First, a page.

Brad reached into his pocket and took out twenty dollars. “Here, he said, if the roads clear in the morning that diner where I picked you up will be open until noon tomorrow. They should be able to fix you up for lunch.”
“Listen,” the man said sincerely, “I’ll get you back for this when I can.”
“Don’t worry about it. I live a ways away from here. Just help somebody else when you can.”
“Well, here, let me give you a Christmas present.” He rooted in the bag and drew out a worn box about eight inches square and tossed it on the seat. “Here is a little something I picked up for myself at the flea market in Utica. I want you to have it. Merry Christmas stranger. Thanks.”
Then he got out, lifted his duffel out of the car and began trudging down the road.
Brad remembered the drive to the grain elevator in Utica. It was just few miles from the grandpa’s farm, but gray thoughts pressed back in on him. The snow slacked and he drove on quickening his pace. Finally his road came into view and he pulled into the driveway of his dark house.
When he woke up on Christmas morning it took him a while before he could get acclimated to where he was and what was going on in his life. He expected a warm presence beside him or the aroma of frying bacon and fresh coffee wafting in from the kitchen. But the house was quiet and the bed was empty and he would have to get up, brew his own coffee and fix his own breakfast.
“This is some Christmas morning,” he thought. “I don’t have a family, I don’t have a tree, I don’t even have a Christmas gift.” The simple gifts he had been able to afford for his children were not wrapped. Then to himself he said, “The only Christmas gift I’m going to get today is the one that tossed in the truck last night.” The thought made him curious. I pulled on his jeans and boots and a sweatshirt. He grabbed a cap and jacket from the front porch and stepped out into the new snow. It covered the world. In spite of himself he couldn’t deny it was one of the most beautiful Christmas mornings he had ever seen. Red birds played at the feeders and all else was white. The sky was clear and snow blew off the outbuildings and the roof sparkling in the sunlight. Tree limbs were blanketed with snow.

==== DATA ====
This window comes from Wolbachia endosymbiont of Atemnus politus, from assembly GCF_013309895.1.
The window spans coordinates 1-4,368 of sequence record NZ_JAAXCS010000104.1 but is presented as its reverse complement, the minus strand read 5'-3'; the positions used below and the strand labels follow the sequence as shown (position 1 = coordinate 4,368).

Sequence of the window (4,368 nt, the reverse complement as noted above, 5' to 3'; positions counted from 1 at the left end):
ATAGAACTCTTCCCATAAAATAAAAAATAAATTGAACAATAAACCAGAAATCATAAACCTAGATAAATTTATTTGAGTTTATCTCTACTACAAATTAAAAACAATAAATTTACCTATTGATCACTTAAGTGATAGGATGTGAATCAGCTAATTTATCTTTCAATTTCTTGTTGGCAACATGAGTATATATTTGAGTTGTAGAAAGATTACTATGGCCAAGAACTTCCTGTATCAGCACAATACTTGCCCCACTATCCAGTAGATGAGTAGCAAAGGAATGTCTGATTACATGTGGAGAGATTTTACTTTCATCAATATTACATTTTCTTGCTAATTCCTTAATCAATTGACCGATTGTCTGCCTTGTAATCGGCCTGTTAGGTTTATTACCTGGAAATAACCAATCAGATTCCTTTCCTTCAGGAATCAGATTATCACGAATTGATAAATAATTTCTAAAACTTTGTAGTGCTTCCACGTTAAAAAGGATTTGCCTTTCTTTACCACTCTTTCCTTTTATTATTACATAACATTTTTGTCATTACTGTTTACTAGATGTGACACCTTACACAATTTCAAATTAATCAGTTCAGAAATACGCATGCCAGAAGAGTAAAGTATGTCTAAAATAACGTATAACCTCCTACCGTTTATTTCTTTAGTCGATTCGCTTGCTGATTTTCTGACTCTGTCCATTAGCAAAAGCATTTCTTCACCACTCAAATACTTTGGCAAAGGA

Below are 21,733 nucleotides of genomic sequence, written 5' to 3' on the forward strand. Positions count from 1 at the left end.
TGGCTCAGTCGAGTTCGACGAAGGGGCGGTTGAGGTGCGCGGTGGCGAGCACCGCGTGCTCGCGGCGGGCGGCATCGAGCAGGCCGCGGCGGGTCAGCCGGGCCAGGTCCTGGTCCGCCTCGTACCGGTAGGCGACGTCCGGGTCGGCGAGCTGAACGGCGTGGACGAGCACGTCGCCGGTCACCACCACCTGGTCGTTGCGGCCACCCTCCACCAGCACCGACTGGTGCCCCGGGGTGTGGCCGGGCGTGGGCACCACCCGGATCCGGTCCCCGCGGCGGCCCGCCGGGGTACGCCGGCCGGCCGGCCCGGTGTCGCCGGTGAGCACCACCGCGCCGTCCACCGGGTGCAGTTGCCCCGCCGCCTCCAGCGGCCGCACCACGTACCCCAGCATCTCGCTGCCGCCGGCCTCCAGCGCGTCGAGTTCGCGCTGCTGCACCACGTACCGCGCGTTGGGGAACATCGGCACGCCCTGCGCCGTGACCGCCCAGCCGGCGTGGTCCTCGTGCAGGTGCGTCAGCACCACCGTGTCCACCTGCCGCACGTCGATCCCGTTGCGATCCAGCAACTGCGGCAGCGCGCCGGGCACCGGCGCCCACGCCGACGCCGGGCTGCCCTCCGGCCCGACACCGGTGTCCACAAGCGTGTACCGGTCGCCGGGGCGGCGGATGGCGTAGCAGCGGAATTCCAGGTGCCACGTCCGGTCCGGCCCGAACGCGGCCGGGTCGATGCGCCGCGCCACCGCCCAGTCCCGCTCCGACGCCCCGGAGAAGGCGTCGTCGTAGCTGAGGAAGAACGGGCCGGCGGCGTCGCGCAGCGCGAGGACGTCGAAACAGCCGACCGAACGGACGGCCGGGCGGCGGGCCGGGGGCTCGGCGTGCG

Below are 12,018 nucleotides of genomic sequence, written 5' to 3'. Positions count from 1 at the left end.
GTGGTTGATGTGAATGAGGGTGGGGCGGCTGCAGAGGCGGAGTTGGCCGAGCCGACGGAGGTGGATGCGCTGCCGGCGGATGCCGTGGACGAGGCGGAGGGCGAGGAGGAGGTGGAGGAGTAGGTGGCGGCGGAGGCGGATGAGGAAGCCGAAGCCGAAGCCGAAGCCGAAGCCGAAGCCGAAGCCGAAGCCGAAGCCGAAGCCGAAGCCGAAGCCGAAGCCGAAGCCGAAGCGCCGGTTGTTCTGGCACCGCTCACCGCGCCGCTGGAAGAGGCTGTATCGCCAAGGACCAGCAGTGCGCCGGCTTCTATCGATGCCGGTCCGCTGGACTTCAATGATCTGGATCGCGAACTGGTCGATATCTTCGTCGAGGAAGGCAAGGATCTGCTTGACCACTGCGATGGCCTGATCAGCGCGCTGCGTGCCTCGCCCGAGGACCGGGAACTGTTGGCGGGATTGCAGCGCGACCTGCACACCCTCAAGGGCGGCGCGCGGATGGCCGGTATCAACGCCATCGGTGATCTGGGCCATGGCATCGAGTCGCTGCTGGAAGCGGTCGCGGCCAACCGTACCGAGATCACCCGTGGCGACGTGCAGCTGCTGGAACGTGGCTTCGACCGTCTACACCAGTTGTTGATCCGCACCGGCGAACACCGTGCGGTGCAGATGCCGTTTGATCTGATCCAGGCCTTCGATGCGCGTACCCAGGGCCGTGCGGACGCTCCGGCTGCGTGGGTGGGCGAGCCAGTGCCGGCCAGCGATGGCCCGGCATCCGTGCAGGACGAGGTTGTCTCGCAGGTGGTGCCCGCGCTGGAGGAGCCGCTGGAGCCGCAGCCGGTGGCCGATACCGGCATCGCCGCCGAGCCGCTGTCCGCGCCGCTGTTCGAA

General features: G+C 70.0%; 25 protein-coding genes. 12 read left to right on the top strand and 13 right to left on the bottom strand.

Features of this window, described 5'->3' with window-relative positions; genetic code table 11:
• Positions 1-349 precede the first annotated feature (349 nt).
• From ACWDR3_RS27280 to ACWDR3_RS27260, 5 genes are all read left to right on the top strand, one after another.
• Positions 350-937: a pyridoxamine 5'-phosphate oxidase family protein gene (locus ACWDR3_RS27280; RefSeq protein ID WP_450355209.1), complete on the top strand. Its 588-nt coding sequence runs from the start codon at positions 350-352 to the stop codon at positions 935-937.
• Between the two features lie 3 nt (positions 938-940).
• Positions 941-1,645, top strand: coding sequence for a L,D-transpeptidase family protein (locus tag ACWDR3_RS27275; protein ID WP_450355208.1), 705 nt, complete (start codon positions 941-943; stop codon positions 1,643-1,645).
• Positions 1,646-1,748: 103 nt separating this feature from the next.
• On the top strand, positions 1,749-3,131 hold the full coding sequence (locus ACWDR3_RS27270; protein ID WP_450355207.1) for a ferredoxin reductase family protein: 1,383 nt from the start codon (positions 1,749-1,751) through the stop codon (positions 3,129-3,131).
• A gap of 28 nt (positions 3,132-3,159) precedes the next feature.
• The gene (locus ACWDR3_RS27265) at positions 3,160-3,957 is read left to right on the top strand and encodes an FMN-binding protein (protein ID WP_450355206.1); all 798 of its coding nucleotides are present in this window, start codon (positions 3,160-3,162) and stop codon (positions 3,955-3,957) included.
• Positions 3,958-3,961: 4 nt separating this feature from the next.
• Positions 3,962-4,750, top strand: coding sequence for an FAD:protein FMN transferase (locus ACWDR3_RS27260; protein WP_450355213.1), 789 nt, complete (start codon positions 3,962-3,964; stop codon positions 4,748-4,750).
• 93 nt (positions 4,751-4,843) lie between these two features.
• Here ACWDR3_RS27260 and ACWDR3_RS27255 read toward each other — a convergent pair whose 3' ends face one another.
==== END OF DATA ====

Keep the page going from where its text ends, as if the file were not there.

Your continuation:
Even thought his heart was heavy with despair and he felt as if he had been forsaken by family, friends, and even God, he could not imagine a world so beautiful and so complex and orderly without a God behind it. Lately when he prayed it seemed he was just talking to himself. As he walked to the truck and got the little square cardboard box off the floorboards. He stood for a while watching the beautiful world around him. He thought of the children all over the world that would be opening their gifts and the families that would be together laughing and feasting and pain shot through his soul. He didn’t know if he could stand being there alone all day on Christmas not knowing what was going to become of his life.
“God, help me,” he said quietly with deep earnestness, and then he heard himself praying aloud, almost shouting into the cold air, “I can’t go on alone. I need to know I’m not alone. If you care God, help me now. Help me somehow to know you care.” But there was no answer. He stood there turning the package over in his hand.
“Well, I might as well open my present,” he said with sarcasm in his voice. He opened the little box and it was a wad of newsprint. He tossed the box into the bed of his truck and pealed off the paper. What he saw made his heart beat fast. It was an over-sized, cream-colored coffee cup and on it in bold red letters were the words, OWENS-CORNING FIBERGLASS. He didn’t want to believe it but somehow in his heart he knew what he would see when the turned the cup over. On the bottom of cup in clear, but fadded letters was the name BRAD.